Mary Domenica Mazzarello

St. Mary Domenica Mazzarello born May 9, 1837 in Mornese (Italy) and died May 14, 1881 in Nizza Monferrato (Italy). Co-founder, together with Don Bosco, of the Institute of the Daughters of Mary Help of Christians. Beatified November 20, 1938; Canonized June 24, 1951.
Mary Domenica was born into a large peasant family. Equipped with uncommon physical strength, as a girl she worked in the fields with her father Joseph. In the family she is formed to a profound sense of God, tireless industriousness, and in that marked practical sense and depth of judgment which she later manifested also as Superior. In 1855 she enrolled in the Association of the Daughters of the Immaculate, cultivating a profound apostolic spirituality.In 1860 the town of Mornese is struck by typhus. Her confessor, Fr. Domenico Pestarino, suggests that she go to take care of some relatives in need of assistance. Mary accepts, although she is aware of catching the infection, and in fact, she becomes ill. She recovered, however, she is forced to leave her farm work, not only due to the loss of the physical strength that she enjoyed before, but also because a clear intuition arises in her that she considers a call from God. She dedicates herself to the education of the girls of the town by opening a sewing workshop, a festive oratory, and then a home for girls without a family. She involves her friend Petronilla in her project and learns the skill of a seamstress to teach poor girls not only to sew, but above all to know how to love God. Later, in a mysterious vision, she sees a large building with lots of girls running around a courtyard, and hears a voice: “I entrust them to you.”
She then welcomed the first orphans whom she cares for tenderly like a mother, assisted in this mission by some other young women belonging to the Daughters of the Immaculate. In 1864 Don Bosco from Turin arrived in Mornese with his young people on the occasion of an autumn walk and, meeting Fr. Pestarino who had become Salesian the year before, felt the need to support his desire to open a school for the boys of the town and of the surrounding areas. On that occasion, Mary Domenica perceived that she was in the presence of a saint and said: “Don Bosco is a saint, and I feel it.”
Pope Pius IX encourages Don Bosco, who for years has cultivated in his heart the project of founding a female institute, to decide to do for the girls what he is doing for the boys. With the wise collaboration of Fr. Pestarino, he chose the first fundamental stones of the future Institute from among the Daughters of the Immaculate. They will live in the newly built school in Mornese, which becomes the home of the new foundation.On 5 August 1872 the first eleven young women made their religious profession in the hands of the Bishop of Acqui, Monsignor Giuseppe Sciadra, in the presence of Don Bosco. The Institute called Daughters of Mary Help of Christians grows rapidly and Sister Mary Mazzarello as the Superior proves to be a skilled formator and teacher of the spiritual life. Between her and Don Bosco there is a profound harmony on a charismatic level.  Mary Domenica has a strong educational ability, the gift of serene and reassuring cheerfulness, and the art of involving other young women in the commitment to dedicate themselves to the promotion of women so that they can be in the family, in the Church, and in society good Christians and honest citizens.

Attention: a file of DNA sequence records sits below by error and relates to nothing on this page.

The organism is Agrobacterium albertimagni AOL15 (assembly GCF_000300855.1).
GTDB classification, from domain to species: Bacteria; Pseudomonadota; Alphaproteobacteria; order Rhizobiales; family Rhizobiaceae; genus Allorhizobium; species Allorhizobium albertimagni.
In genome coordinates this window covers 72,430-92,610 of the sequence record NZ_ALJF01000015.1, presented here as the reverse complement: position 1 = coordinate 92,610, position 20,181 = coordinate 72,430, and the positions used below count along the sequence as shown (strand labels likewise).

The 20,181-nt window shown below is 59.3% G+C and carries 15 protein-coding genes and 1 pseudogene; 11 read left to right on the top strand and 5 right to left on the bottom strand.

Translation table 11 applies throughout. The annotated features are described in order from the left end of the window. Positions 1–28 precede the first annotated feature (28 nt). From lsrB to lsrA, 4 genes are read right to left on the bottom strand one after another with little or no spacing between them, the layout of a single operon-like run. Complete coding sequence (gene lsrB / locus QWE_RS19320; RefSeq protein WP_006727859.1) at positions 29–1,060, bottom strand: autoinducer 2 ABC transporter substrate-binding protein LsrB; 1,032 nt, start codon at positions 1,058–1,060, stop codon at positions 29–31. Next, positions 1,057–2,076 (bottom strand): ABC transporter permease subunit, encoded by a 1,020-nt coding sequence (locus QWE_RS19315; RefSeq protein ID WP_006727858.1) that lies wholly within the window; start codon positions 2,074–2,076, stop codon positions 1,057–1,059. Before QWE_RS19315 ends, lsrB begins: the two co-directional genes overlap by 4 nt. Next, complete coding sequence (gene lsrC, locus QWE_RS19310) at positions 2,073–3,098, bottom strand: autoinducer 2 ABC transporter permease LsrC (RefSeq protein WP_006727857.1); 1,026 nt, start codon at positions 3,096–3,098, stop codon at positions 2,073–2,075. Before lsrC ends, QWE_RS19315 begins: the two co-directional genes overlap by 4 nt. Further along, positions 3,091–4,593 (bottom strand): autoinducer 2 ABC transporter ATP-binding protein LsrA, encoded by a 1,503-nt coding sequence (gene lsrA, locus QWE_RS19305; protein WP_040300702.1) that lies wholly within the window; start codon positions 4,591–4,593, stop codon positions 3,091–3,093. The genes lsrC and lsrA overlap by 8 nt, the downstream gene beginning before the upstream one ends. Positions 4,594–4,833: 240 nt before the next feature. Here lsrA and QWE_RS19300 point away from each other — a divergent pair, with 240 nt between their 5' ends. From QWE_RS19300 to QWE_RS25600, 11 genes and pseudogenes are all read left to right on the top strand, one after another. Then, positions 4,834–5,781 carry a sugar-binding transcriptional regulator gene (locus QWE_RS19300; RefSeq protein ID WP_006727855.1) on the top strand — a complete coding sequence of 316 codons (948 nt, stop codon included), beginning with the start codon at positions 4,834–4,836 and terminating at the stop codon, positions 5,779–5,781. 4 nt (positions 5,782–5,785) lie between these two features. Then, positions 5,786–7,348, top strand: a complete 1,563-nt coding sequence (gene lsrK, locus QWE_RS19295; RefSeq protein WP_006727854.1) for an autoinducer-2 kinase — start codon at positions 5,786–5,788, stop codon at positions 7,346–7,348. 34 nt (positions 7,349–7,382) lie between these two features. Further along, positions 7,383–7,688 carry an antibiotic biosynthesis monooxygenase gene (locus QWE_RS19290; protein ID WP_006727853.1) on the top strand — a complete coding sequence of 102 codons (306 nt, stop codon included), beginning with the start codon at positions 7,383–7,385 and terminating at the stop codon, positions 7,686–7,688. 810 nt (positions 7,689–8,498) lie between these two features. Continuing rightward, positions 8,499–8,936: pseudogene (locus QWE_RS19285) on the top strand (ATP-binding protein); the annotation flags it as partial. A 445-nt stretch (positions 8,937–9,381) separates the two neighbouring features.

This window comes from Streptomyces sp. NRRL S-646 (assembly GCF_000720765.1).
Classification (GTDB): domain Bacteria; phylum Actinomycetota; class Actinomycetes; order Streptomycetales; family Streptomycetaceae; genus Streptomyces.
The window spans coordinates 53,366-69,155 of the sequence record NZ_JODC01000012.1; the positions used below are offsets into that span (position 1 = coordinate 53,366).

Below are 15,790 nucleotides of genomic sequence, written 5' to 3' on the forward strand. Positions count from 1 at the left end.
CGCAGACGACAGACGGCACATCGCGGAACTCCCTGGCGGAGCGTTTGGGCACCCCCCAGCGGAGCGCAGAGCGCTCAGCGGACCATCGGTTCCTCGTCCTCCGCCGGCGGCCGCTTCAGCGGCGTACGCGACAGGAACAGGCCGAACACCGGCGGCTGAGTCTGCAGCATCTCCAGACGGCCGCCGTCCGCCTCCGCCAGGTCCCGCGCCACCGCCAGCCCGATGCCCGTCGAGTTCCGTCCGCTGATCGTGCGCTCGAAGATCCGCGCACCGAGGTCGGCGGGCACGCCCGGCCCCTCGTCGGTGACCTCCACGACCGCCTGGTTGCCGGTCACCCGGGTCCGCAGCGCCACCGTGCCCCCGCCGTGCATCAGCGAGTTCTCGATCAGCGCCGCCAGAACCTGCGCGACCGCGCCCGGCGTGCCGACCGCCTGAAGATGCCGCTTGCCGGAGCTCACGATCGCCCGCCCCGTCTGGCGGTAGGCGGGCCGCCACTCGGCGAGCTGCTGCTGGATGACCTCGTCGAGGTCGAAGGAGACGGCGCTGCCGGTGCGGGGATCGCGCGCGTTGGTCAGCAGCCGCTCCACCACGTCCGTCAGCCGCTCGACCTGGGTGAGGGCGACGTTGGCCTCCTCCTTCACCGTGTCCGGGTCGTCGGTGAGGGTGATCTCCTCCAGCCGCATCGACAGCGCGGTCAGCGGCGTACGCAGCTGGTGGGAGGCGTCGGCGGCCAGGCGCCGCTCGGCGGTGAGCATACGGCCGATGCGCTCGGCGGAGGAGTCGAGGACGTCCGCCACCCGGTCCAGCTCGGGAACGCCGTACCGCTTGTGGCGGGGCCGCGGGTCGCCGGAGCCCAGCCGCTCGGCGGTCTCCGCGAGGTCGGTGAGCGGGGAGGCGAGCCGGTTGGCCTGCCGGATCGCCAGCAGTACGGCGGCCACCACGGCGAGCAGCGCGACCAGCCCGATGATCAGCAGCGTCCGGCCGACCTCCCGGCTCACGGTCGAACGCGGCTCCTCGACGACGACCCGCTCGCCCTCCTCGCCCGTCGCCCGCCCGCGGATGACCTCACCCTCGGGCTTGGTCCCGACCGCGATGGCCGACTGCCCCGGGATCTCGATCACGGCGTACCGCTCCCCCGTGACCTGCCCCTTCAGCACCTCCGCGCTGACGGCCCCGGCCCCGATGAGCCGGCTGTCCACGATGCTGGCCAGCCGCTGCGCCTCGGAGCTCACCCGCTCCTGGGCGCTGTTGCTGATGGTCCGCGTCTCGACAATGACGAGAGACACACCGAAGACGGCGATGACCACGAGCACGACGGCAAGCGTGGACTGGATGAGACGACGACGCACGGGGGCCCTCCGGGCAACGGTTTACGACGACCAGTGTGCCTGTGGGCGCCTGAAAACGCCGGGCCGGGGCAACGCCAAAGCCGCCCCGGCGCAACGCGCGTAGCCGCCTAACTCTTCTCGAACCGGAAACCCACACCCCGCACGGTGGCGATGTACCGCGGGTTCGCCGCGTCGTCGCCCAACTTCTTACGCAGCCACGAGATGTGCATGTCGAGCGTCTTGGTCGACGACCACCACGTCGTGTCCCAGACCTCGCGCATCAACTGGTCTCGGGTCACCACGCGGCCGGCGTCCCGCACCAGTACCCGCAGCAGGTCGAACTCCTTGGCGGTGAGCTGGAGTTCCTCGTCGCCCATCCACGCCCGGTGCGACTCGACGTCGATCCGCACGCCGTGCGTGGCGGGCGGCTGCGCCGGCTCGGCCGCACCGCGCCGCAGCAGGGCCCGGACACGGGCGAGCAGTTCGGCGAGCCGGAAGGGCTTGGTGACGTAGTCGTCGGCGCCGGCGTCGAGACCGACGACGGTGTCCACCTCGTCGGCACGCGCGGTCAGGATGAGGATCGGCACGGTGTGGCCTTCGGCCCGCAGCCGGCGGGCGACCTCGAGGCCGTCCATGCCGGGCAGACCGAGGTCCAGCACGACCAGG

In 1877, sharing the missionary ardor of the Salesian confreres, the first six FMA left for missions and founded the first community in Uruguay, which was followed by houses in Argentina after a year.
Sr. Mary Domenica, at 44 years of age contracted a severe form of pleurisy, and died on May 14, 1881 in Nizza Monferrato, where the first FMA community had been transferred two years earlier, from then it is called the Motherhouse.
To her Daughters, she left behind an educational tradition imbued with Gospel values: the search for God known through enlightened catechesis, ardent love for Jesus in the Eucharist, and filial trust in Mary Help of Christians, sense of responsibility in work, honesty, humility, joy, moderate lifestyle, and total self-giving in the search for the true good of the girls, especially the poor and needy both at home and in the various mission countries .

Letters Mary Mazzarello

Mother Generals FMA Institute